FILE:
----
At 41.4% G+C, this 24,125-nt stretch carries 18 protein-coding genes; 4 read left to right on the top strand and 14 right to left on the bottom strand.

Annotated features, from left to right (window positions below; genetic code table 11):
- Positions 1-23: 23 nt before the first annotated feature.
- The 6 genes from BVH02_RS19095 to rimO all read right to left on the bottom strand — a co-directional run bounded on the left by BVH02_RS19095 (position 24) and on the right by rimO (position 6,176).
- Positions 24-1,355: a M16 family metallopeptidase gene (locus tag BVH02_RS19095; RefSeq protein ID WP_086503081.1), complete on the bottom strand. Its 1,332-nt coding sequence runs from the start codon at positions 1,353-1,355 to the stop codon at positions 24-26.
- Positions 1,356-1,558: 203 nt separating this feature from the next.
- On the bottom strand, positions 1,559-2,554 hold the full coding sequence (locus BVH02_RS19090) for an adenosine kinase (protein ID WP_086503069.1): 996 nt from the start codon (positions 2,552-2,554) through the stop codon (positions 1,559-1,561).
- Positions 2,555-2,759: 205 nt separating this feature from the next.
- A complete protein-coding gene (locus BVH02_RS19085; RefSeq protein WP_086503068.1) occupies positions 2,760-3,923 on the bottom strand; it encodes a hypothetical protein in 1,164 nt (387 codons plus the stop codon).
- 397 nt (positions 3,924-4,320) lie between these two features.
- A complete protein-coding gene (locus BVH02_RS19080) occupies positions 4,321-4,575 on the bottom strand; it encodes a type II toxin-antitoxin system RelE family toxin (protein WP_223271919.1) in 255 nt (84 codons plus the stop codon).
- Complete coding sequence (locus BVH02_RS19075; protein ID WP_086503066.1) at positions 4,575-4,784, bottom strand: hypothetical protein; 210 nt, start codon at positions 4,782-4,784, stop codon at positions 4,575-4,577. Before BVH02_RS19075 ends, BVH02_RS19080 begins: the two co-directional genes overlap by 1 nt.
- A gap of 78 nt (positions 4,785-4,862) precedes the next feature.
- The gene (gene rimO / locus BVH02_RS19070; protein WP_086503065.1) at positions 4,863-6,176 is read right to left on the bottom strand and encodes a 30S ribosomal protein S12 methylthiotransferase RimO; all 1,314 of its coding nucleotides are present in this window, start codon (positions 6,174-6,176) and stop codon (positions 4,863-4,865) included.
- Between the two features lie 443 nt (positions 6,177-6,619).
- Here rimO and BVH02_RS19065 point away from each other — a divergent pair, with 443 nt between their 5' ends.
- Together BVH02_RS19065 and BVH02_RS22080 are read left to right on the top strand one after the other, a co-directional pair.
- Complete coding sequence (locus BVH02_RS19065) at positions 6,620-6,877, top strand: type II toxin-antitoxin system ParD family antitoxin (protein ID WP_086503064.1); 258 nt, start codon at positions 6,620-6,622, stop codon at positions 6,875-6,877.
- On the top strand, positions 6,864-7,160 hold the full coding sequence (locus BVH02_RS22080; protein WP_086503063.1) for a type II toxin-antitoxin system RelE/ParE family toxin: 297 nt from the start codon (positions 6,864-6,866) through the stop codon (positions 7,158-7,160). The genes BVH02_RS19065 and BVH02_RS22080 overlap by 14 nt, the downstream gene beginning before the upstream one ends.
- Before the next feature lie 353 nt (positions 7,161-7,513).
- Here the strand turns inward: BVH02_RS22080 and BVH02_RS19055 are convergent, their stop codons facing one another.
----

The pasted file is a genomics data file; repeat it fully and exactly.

At 41.4% G+C, this 24,125-nt stretch carries 18 protein-coding genes; 4 read left to right on the top strand and 14 right to left on the bottom strand.

Annotated features, from left to right (window positions below; genetic code table 11):
- Positions 1-23: 23 nt before the first annotated feature.
- The 6 genes from BVH02_RS19095 to rimO all read right to left on the bottom strand — a co-directional run bounded on the left by BVH02_RS19095 (position 24) and on the right by rimO (position 6,176).
- Positions 24-1,355: a M16 family metallopeptidase gene (locus tag BVH02_RS19095; RefSeq protein ID WP_086503081.1), complete on the bottom strand. Its 1,332-nt coding sequence runs from the start codon at positions 1,353-1,355 to the stop codon at positions 24-26.
- Positions 1,356-1,558: 203 nt separating this feature from the next.
- On the bottom strand, positions 1,559-2,554 hold the full coding sequence (locus BVH02_RS19090) for an adenosine kinase (protein ID WP_086503069.1): 996 nt from the start codon (positions 2,552-2,554) through the stop codon (positions 1,559-1,561).
- Positions 2,555-2,759: 205 nt separating this feature from the next.
- A complete protein-coding gene (locus BVH02_RS19085; RefSeq protein WP_086503068.1) occupies positions 2,760-3,923 on the bottom strand; it encodes a hypothetical protein in 1,164 nt (387 codons plus the stop codon).
- 397 nt (positions 3,924-4,320) lie between these two features.
- A complete protein-coding gene (locus BVH02_RS19080) occupies positions 4,321-4,575 on the bottom strand; it encodes a type II toxin-antitoxin system RelE family toxin (protein WP_223271919.1) in 255 nt (84 codons plus the stop codon).
- Complete coding sequence (locus BVH02_RS19075; protein ID WP_086503066.1) at positions 4,575-4,784, bottom strand: hypothetical protein; 210 nt, start codon at positions 4,782-4,784, stop codon at positions 4,575-4,577. Before BVH02_RS19075 ends, BVH02_RS19080 begins: the two co-directional genes overlap by 1 nt.
- A gap of 78 nt (positions 4,785-4,862) precedes the next feature.
- The gene (gene rimO / locus BVH02_RS19070; protein WP_086503065.1) at positions 4,863-6,176 is read right to left on the bottom strand and encodes a 30S ribosomal protein S12 methylthiotransferase RimO; all 1,314 of its coding nucleotides are present in this window, start codon (positions 6,174-6,176) and stop codon (positions 4,863-4,865) included.
- Between the two features lie 443 nt (positions 6,177-6,619).
- Here rimO and BVH02_RS19065 point away from each other — a divergent pair, with 443 nt between their 5' ends.
- Together BVH02_RS19065 and BVH02_RS22080 are read left to right on the top strand one after the other, a co-directional pair.
- Complete coding sequence (locus BVH02_RS19065) at positions 6,620-6,877, top strand: type II toxin-antitoxin system ParD family antitoxin (protein ID WP_086503064.1); 258 nt, start codon at positions 6,620-6,622, stop codon at positions 6,875-6,877.
- On the top strand, positions 6,864-7,160 hold the full coding sequence (locus BVH02_RS22080; protein WP_086503063.1) for a type II toxin-antitoxin system RelE/ParE family toxin: 297 nt from the start codon (positions 6,864-6,866) through the stop codon (positions 7,158-7,160). The genes BVH02_RS19065 and BVH02_RS22080 overlap by 14 nt, the downstream gene beginning before the upstream one ends.
- Before the next feature lie 353 nt (positions 7,161-7,513).
- Here the strand turns inward: BVH02_RS22080 and BVH02_RS19055 are convergent, their stop codons facing one another.